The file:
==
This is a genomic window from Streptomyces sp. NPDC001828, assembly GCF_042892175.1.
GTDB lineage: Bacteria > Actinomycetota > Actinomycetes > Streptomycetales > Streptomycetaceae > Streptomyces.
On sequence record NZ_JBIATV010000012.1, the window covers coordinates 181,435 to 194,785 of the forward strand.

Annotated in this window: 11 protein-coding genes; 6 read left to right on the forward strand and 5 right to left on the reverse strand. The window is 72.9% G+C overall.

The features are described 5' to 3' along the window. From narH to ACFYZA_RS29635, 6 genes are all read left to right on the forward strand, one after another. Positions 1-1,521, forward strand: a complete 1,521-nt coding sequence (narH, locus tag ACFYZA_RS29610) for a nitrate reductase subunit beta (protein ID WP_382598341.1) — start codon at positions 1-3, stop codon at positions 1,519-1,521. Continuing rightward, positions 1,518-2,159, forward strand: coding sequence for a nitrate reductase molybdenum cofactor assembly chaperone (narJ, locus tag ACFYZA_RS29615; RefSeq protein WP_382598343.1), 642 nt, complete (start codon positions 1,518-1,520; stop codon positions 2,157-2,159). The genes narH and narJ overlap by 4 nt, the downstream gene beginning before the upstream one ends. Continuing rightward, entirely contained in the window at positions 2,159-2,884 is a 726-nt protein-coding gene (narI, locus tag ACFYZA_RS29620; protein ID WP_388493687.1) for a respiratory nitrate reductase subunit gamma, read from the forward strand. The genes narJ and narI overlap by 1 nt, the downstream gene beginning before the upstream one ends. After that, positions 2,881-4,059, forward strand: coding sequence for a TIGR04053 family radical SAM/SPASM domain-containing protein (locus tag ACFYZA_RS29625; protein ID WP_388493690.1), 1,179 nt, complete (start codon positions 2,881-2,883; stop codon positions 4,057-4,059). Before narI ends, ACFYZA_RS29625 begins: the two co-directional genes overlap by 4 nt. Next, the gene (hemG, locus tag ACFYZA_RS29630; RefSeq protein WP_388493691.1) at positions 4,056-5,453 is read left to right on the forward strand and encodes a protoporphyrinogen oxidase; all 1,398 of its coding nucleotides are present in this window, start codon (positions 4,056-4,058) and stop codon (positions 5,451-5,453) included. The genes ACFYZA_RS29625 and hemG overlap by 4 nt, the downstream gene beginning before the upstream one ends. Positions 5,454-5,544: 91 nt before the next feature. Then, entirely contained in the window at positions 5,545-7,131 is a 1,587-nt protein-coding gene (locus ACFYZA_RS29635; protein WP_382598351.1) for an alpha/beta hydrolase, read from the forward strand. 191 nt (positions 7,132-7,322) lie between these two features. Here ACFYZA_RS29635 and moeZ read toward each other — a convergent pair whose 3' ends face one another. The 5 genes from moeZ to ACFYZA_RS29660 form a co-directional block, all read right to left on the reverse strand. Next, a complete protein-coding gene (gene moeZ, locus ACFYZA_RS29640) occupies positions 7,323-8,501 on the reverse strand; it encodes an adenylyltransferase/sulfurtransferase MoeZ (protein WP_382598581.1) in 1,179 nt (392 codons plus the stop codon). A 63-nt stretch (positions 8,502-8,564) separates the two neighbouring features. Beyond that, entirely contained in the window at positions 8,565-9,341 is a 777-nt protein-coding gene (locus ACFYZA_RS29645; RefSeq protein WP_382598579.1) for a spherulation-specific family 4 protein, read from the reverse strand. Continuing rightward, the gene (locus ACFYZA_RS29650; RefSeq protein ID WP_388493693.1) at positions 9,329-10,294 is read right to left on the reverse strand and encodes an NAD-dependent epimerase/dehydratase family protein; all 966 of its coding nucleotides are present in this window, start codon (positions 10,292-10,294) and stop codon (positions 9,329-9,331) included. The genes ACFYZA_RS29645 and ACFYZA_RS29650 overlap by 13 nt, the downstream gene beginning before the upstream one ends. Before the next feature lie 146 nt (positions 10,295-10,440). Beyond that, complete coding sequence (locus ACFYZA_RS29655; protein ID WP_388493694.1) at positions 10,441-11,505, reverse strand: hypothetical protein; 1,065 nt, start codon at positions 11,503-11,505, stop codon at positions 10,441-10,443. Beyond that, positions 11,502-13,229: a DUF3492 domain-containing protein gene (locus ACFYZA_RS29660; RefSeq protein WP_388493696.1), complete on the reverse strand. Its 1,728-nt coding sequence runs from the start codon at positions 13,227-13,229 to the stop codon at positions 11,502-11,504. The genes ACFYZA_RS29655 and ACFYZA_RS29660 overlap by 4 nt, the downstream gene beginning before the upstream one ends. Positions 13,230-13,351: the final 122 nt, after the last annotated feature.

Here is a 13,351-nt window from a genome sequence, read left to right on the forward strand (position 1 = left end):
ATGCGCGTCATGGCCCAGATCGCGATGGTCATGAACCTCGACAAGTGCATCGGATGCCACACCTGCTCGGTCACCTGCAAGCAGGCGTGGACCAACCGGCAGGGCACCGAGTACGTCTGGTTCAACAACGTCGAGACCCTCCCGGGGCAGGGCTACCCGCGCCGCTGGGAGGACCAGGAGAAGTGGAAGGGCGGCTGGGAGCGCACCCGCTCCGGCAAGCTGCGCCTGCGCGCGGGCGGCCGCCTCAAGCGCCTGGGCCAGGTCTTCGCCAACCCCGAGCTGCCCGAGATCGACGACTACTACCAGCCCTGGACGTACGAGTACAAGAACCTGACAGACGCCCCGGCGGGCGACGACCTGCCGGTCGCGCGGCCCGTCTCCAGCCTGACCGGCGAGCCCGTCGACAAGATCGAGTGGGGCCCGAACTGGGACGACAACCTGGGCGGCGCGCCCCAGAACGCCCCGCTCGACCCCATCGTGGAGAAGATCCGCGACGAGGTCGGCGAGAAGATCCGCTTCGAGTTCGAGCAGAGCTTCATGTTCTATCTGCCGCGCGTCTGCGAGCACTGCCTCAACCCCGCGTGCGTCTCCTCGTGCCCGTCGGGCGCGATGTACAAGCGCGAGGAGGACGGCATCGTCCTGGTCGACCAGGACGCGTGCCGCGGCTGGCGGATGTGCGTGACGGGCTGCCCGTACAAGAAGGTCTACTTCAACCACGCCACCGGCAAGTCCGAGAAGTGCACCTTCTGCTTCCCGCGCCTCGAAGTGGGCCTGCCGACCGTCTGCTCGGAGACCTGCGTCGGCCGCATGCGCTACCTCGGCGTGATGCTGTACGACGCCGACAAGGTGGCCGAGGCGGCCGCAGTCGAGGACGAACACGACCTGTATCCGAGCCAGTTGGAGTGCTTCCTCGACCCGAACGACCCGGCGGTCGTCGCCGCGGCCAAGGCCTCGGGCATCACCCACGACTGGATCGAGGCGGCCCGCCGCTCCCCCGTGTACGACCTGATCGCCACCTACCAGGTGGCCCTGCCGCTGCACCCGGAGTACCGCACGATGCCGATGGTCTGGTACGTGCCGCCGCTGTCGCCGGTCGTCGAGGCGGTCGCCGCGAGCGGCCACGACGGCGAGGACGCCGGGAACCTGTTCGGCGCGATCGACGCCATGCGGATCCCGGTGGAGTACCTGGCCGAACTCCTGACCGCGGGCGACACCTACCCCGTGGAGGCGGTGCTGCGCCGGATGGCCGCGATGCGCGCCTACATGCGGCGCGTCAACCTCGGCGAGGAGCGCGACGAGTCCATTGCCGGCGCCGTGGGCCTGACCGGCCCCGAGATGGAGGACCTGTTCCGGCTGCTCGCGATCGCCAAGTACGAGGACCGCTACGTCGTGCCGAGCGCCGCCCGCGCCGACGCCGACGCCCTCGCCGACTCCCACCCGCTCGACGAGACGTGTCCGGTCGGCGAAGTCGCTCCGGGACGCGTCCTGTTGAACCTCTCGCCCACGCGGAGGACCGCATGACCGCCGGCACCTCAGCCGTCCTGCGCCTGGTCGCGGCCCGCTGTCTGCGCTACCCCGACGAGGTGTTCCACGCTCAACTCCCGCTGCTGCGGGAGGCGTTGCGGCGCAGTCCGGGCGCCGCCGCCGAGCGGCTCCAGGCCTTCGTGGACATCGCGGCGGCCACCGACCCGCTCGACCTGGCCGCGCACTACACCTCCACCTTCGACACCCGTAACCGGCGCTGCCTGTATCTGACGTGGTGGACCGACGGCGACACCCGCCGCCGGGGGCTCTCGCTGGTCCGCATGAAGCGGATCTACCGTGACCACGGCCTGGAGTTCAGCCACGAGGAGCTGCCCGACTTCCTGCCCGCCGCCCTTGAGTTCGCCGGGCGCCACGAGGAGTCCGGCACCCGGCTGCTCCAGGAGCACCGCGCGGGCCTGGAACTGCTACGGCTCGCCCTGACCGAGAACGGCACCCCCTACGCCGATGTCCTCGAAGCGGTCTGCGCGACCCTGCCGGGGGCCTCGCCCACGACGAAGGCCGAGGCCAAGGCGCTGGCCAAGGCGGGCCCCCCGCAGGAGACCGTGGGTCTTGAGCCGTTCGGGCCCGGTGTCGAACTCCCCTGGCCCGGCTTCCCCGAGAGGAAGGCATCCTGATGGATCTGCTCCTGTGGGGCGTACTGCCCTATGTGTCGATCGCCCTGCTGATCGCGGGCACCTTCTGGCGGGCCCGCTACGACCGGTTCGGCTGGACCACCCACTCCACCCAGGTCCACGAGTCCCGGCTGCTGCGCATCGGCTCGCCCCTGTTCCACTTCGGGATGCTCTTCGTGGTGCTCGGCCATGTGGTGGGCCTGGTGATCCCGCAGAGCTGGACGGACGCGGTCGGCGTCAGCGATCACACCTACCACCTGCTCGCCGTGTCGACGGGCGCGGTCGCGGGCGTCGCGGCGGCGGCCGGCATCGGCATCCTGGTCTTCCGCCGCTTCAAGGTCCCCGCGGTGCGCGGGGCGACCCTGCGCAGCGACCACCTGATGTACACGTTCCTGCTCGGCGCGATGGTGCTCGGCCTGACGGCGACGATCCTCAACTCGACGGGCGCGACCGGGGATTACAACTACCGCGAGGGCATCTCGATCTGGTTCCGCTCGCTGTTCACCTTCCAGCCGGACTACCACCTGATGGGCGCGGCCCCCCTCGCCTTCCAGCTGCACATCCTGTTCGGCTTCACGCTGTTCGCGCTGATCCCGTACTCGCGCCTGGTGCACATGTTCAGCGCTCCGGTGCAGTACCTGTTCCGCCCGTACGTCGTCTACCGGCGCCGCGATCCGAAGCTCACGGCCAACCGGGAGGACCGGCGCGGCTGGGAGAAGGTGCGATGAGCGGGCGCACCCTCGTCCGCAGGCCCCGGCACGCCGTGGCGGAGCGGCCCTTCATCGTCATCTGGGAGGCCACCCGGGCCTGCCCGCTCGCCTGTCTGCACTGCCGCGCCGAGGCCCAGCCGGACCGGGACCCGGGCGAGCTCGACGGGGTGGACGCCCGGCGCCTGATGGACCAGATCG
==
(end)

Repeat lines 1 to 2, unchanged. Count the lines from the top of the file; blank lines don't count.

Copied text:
This is a genomic window from Streptomyces sp. NPDC001828, assembly GCF_042892175.1.
GTDB lineage: Bacteria > Actinomycetota > Actinomycetes > Streptomycetales > Streptomycetaceae > Streptomyces.